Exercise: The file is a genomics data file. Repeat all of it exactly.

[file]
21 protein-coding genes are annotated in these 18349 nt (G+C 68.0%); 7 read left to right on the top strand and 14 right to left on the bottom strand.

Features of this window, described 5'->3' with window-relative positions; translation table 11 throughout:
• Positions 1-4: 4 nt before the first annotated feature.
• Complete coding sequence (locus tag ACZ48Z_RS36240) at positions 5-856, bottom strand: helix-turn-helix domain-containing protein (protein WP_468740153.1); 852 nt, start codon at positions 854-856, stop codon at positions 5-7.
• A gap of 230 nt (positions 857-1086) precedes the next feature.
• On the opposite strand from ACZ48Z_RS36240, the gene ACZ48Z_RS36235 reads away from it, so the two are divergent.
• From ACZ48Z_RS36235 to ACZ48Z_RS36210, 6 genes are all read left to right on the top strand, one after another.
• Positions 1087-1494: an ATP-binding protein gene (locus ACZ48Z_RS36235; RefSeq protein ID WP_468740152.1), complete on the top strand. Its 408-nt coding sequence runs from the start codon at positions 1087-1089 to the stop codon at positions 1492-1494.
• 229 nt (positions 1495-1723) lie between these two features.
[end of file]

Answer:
21 protein-coding genes are annotated in these 18349 nt (G+C 68.0%); 7 read left to right on the top strand and 14 right to left on the bottom strand.

Features of this window, described 5'->3' with window-relative positions; translation table 11 throughout:
• Positions 1-4: 4 nt before the first annotated feature.
• Complete coding sequence (locus tag ACZ48Z_RS36240) at positions 5-856, bottom strand: helix-turn-helix domain-containing protein (protein WP_468740153.1); 852 nt, start codon at positions 854-856, stop codon at positions 5-7.
• A gap of 230 nt (positions 857-1086) precedes the next feature.
• On the opposite strand from ACZ48Z_RS36240, the gene ACZ48Z_RS36235 reads away from it, so the two are divergent.
• From ACZ48Z_RS36235 to ACZ48Z_RS36210, 6 genes are all read left to right on the top strand, one after another.
• Positions 1087-1494: an ATP-binding protein gene (locus ACZ48Z_RS36235; RefSeq protein ID WP_468740152.1), complete on the top strand. Its 408-nt coding sequence runs from the start codon at positions 1087-1089 to the stop codon at positions 1492-1494.
• 229 nt (positions 1495-1723) lie between these two features.